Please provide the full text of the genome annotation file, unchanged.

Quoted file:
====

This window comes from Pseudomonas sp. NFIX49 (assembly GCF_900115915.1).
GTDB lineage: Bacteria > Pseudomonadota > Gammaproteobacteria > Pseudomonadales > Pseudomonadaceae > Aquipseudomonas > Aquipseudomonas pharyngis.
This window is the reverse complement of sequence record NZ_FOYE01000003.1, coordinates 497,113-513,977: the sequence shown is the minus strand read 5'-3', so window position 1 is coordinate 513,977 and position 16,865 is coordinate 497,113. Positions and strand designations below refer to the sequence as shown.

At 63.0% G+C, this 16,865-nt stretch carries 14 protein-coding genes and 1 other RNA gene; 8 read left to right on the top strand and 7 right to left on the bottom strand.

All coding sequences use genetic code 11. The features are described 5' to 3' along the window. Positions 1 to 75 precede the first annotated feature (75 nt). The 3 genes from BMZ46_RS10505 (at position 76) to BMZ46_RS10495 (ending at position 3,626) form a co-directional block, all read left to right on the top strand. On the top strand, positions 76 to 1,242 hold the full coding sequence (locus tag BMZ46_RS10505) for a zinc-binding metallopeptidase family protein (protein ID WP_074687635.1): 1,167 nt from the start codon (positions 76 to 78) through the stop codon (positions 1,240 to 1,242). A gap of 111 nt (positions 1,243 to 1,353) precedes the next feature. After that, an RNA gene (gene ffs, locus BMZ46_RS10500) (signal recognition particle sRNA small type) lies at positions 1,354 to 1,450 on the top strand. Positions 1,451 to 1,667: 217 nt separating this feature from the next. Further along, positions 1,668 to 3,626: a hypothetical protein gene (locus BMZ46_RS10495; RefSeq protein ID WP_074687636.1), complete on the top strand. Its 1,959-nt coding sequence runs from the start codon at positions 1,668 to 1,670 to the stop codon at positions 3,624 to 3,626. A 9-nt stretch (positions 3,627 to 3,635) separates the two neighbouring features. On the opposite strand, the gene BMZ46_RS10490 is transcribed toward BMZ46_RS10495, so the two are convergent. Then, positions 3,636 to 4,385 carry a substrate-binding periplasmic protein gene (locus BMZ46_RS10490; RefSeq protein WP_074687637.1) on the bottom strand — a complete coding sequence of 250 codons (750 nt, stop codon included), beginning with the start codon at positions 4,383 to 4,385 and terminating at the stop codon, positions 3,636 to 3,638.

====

This window comes from Pseudomonas sp. NFIX49 (assembly GCF_900115915.1).
GTDB lineage: Bacteria > Pseudomonadota > Gammaproteobacteria > Pseudomonadales > Pseudomonadaceae > Aquipseudomonas > Aquipseudomonas pharyngis.
This window is the reverse complement of sequence record NZ_FOYE01000003.1, coordinates 497,113-513,977: the sequence shown is the minus strand read 5'-3', so window position 1 is coordinate 513,977 and position 16,865 is coordinate 497,113. Positions and strand designations below refer to the sequence as shown.

At 63.0% G+C, this 16,865-nt stretch carries 14 protein-coding genes and 1 other RNA gene; 8 read left to right on the top strand and 7 right to left on the bottom strand.

All coding sequences use genetic code 11. The features are described 5' to 3' along the window. Positions 1 to 75 precede the first annotated feature (75 nt). The 3 genes from BMZ46_RS10505 (at position 76) to BMZ46_RS10495 (ending at position 3,626) form a co-directional block, all read left to right on the top strand. On the top strand, positions 76 to 1,242 hold the full coding sequence (locus tag BMZ46_RS10505) for a zinc-binding metallopeptidase family protein (protein ID WP_074687635.1): 1,167 nt from the start codon (positions 76 to 78) through the stop codon (positions 1,240 to 1,242). A gap of 111 nt (positions 1,243 to 1,353) precedes the next feature. After that, an RNA gene (gene ffs, locus BMZ46_RS10500) (signal recognition particle sRNA small type) lies at positions 1,354 to 1,450 on the top strand. Positions 1,451 to 1,667: 217 nt separating this feature from the next. Further along, positions 1,668 to 3,626: a hypothetical protein gene (locus BMZ46_RS10495; RefSeq protein ID WP_074687636.1), complete on the top strand. Its 1,959-nt coding sequence runs from the start codon at positions 1,668 to 1,670 to the stop codon at positions 3,624 to 3,626. A 9-nt stretch (positions 3,627 to 3,635) separates the two neighbouring features. On the opposite strand, the gene BMZ46_RS10490 is transcribed toward BMZ46_RS10495, so the two are convergent. Then, positions 3,636 to 4,385 carry a substrate-binding periplasmic protein gene (locus BMZ46_RS10490; RefSeq protein WP_074687637.1) on the bottom strand — a complete coding sequence of 250 codons (750 nt, stop codon included), beginning with the start codon at positions 4,383 to 4,385 and terminating at the stop codon, positions 3,636 to 3,638.